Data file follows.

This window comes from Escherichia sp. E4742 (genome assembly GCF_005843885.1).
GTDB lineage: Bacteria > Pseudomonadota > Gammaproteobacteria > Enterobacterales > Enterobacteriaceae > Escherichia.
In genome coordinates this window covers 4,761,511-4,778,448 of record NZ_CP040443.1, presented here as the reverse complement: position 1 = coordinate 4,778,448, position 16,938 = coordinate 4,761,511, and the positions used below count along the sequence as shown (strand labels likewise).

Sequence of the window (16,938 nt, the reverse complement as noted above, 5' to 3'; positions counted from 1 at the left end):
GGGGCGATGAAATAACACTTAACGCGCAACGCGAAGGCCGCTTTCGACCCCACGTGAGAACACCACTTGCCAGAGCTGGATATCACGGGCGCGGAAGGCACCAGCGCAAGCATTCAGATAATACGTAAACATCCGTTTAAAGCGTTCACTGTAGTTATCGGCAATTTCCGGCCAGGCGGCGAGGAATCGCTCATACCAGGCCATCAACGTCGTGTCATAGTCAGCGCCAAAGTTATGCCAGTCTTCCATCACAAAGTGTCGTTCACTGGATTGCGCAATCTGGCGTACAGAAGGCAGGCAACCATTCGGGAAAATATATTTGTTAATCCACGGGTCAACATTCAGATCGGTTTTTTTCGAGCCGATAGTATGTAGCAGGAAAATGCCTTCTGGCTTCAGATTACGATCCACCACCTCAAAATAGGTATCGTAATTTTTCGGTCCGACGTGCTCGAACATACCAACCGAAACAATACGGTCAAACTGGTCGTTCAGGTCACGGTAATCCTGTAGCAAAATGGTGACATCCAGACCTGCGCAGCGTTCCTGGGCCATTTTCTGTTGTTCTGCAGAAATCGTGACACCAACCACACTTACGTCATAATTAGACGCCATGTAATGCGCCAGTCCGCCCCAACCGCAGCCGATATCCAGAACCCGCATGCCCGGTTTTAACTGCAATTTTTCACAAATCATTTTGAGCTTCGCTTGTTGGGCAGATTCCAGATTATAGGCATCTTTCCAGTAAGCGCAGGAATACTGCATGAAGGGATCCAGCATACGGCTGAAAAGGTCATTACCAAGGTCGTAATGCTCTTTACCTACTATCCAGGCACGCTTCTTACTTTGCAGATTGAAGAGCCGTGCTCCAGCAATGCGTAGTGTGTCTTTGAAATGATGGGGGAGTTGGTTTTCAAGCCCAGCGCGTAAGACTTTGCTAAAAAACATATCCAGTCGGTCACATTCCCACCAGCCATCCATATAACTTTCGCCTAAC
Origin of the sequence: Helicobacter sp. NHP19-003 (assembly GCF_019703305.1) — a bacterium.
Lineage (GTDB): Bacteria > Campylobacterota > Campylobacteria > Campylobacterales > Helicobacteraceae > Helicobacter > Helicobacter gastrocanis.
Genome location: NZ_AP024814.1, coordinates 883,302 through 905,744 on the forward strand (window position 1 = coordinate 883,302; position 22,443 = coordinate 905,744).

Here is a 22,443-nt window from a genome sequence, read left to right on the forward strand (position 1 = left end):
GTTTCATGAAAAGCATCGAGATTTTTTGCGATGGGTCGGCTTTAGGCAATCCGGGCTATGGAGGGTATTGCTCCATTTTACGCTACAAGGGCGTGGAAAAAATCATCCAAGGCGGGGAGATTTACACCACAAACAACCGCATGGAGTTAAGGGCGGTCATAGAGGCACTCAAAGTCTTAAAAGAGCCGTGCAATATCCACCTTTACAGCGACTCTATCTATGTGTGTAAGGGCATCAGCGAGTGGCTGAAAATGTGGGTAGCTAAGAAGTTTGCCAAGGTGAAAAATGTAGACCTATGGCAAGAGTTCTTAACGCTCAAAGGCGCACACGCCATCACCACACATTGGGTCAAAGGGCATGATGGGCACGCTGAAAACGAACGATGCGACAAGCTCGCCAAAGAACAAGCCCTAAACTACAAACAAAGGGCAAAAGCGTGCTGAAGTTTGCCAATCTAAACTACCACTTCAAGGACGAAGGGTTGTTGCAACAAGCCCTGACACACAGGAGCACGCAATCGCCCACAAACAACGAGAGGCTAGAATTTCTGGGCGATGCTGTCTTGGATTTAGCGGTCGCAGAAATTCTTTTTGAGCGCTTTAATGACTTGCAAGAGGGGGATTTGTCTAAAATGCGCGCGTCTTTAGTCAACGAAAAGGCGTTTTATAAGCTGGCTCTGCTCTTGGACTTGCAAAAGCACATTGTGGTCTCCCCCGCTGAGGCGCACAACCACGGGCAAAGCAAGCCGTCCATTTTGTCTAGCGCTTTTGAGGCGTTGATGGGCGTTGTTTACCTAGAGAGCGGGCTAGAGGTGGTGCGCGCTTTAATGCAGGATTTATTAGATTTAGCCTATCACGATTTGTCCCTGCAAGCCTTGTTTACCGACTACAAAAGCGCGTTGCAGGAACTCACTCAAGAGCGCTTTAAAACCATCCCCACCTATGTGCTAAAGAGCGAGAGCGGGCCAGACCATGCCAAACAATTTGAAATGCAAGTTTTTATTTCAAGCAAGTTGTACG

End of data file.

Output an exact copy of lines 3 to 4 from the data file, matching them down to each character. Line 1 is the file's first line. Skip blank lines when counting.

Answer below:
In genome coordinates this window covers 4,761,511-4,778,448 of record NZ_CP040443.1, presented here as the reverse complement: position 1 = coordinate 4,778,448, position 16,938 = coordinate 4,761,511, and the positions used below count along the sequence as shown (strand labels likewise).

Sequence of the window (16,938 nt, the reverse complement as noted above, 5' to 3'; positions counted from 1 at the left end):